Si Yue Guo1, Stephen J Jenkins2, Wei Ji3, Zhanyu Ning1, John C Polanyi1*, Marco Sacchi2, Chen-Guang Wang1,3
1 Lash Miller Chemical Laboratories, Department of Chemistry and Institute of Optical Sciences, University of Toronto, 80 St. George Street, Toronto, Ontario, M5S 3H6, Canada.
2 Department of Chemistry, University of Cambridge, Lensfield Road, Cambridge, CB2 1EW, United Kingdom.
3 Department of Physics and Beijing Key Laboratory of Optoelectronic Functional Materials & Micro-nano Devices, Renmin University of China, Beijing 100872, China.
DOI:10.1021/acs.jpclett.5b01829 Publication Date:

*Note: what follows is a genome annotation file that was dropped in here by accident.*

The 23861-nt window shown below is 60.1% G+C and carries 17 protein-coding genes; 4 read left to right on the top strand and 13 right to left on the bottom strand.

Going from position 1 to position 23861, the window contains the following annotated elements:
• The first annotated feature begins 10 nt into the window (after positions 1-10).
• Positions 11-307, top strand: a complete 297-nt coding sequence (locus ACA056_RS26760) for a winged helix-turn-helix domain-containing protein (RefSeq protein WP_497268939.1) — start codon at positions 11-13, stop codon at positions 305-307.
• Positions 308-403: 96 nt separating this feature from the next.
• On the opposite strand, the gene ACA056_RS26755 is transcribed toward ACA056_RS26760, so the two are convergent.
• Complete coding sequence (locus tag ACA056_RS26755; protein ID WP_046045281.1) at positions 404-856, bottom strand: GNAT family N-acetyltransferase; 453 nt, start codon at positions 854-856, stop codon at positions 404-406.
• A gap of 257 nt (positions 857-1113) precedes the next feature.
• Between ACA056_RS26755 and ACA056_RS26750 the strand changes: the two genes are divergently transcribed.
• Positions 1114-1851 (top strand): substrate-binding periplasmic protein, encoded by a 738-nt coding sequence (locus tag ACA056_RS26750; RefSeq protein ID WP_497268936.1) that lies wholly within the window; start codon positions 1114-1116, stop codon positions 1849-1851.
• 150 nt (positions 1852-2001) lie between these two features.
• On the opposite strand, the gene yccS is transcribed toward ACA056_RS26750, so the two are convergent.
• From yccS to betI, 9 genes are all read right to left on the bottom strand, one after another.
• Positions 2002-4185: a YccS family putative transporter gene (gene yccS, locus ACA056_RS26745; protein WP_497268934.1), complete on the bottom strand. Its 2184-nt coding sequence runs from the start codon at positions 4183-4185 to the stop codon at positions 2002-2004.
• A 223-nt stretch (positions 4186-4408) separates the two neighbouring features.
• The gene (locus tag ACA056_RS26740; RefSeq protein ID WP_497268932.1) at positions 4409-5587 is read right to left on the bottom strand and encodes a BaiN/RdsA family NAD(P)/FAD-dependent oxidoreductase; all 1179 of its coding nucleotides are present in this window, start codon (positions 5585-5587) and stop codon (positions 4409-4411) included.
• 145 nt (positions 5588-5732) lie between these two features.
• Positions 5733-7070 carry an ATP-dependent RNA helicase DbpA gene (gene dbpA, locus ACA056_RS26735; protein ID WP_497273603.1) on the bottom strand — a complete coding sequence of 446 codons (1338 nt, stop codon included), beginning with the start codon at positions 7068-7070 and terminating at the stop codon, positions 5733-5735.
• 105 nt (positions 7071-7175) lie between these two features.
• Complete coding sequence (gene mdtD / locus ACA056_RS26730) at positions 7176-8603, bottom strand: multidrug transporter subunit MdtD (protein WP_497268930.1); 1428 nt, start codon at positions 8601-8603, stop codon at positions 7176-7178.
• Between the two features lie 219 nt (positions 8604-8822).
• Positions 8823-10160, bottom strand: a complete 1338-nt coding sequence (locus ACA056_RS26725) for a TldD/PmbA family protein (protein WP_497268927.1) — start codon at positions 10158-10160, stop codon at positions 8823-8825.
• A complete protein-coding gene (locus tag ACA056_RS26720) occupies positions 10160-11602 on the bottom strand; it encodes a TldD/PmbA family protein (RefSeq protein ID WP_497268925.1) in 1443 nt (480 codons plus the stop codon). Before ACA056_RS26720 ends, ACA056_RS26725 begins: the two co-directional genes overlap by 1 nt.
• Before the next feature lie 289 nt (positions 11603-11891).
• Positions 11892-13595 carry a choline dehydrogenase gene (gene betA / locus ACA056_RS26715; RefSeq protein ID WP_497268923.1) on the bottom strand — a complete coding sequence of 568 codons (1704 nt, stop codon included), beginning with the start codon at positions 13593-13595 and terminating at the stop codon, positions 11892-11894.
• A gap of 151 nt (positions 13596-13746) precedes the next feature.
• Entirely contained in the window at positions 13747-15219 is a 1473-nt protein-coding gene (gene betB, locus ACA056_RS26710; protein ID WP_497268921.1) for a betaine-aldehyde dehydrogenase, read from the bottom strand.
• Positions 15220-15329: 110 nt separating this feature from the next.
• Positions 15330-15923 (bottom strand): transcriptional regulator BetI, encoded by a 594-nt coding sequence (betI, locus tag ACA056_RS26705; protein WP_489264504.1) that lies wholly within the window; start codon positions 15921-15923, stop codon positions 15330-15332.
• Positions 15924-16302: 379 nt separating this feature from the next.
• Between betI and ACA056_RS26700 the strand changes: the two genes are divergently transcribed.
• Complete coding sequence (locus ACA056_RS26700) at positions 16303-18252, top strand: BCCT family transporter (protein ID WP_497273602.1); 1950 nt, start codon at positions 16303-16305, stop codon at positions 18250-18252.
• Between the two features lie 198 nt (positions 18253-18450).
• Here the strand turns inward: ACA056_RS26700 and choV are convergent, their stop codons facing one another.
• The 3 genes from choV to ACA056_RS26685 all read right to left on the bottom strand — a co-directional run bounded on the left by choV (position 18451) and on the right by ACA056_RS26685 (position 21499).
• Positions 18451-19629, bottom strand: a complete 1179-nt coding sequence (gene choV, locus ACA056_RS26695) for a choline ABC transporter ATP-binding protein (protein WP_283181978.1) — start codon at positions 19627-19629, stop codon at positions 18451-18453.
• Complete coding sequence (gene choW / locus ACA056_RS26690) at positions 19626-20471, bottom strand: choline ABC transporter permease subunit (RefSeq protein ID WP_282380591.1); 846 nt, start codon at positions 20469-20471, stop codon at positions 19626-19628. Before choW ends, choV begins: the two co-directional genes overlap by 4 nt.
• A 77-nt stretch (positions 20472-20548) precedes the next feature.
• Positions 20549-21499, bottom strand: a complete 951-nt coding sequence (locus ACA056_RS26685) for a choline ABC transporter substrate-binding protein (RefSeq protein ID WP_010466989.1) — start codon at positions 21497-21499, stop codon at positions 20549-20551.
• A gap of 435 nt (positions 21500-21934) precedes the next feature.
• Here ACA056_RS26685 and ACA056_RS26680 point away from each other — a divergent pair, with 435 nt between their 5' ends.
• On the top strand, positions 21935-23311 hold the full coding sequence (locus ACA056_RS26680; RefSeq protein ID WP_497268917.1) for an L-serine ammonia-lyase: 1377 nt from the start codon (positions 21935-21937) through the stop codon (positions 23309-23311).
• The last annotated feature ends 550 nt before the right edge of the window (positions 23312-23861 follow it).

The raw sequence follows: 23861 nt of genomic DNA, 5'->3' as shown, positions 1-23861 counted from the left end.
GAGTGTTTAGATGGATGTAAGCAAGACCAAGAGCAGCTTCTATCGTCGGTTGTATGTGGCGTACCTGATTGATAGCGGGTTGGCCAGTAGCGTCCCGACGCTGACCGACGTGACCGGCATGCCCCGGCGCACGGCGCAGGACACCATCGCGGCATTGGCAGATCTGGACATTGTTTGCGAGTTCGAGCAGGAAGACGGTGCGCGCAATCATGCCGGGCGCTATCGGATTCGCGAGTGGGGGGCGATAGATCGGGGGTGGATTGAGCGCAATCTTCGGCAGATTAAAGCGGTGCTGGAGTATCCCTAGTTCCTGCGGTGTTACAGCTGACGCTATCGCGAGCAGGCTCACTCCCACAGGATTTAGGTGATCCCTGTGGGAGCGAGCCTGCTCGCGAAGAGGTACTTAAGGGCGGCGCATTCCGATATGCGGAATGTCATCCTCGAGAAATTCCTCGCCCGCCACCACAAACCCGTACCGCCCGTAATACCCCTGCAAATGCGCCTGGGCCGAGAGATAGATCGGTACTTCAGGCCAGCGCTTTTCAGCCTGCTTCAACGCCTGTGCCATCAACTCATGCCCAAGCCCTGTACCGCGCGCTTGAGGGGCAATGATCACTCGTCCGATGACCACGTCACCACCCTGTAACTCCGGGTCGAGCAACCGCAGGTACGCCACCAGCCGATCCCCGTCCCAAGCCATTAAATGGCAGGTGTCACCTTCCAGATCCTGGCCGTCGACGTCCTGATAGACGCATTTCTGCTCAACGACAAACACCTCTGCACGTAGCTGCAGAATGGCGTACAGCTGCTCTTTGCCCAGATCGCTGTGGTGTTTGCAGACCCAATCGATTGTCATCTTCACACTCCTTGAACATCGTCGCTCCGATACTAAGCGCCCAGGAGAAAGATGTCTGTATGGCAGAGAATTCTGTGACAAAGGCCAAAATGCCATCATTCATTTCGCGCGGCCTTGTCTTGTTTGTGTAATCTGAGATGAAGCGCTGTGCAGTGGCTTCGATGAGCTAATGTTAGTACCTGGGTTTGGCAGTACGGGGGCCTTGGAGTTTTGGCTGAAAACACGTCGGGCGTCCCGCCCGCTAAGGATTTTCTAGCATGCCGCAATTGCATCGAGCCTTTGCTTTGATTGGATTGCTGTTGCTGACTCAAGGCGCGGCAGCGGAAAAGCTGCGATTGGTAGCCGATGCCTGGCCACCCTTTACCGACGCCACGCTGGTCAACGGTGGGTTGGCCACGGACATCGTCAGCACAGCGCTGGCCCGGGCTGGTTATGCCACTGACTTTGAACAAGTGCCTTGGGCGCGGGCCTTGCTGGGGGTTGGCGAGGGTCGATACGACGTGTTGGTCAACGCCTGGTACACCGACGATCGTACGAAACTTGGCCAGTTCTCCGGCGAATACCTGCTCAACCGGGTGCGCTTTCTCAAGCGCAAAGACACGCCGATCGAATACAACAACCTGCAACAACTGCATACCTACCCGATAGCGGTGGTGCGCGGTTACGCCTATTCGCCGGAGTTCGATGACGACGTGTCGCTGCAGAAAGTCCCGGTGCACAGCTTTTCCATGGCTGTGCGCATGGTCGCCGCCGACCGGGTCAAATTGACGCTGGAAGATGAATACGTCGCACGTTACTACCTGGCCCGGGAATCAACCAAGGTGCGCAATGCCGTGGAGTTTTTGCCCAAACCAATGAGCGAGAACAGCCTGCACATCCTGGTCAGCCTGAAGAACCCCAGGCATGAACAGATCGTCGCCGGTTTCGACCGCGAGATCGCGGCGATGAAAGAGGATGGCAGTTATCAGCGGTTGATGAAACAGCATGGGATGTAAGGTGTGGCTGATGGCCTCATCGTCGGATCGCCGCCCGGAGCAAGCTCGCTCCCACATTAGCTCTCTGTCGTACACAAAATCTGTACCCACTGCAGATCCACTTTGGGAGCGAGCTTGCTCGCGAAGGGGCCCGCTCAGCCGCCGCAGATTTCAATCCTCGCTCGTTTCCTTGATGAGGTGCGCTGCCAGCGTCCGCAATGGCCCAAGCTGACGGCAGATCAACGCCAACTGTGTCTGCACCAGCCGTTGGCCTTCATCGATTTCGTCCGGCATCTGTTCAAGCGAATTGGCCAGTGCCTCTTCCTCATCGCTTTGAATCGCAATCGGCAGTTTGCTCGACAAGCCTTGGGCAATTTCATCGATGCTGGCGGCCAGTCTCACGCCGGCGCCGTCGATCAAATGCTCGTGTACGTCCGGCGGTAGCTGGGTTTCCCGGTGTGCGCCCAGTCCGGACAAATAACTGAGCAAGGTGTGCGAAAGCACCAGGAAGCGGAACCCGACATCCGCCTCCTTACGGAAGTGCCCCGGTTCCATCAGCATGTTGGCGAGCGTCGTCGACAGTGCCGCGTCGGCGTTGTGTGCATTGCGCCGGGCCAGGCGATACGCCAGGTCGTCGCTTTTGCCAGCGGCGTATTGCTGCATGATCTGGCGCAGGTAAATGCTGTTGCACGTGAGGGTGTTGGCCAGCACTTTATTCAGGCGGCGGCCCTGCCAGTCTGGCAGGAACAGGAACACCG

The motion of adsorbate molecules across surfaces is fundamental to self-assembly, material growth and heterogeneous catalysis. Recent Scanning Tunneling Microscopy studies have demonstrated the electron-induced long-range surface-migration of ethylene, benzene and related molecules, moving tens of Angstroms across Si(100). We present a model of the previously unexplained long-range recoil of chemisorbed ethylene across the surface of silicon. The molecular dynamics reveal two key elements for directed long-range migration: first 'ballistic' motion that causes the molecule to leave the ab initio slab of the surface travelling 3-8 Å above it out of range of its roughness, and thereafter skipping-stone 'bounces' that transport it further to the observed long distances. Using a previously tested impulsive two-state model, we predict comparable long-range recoil of atomic chlorine following electron-induced dissociation of chlorophenyl chemisorbed at Cu(110).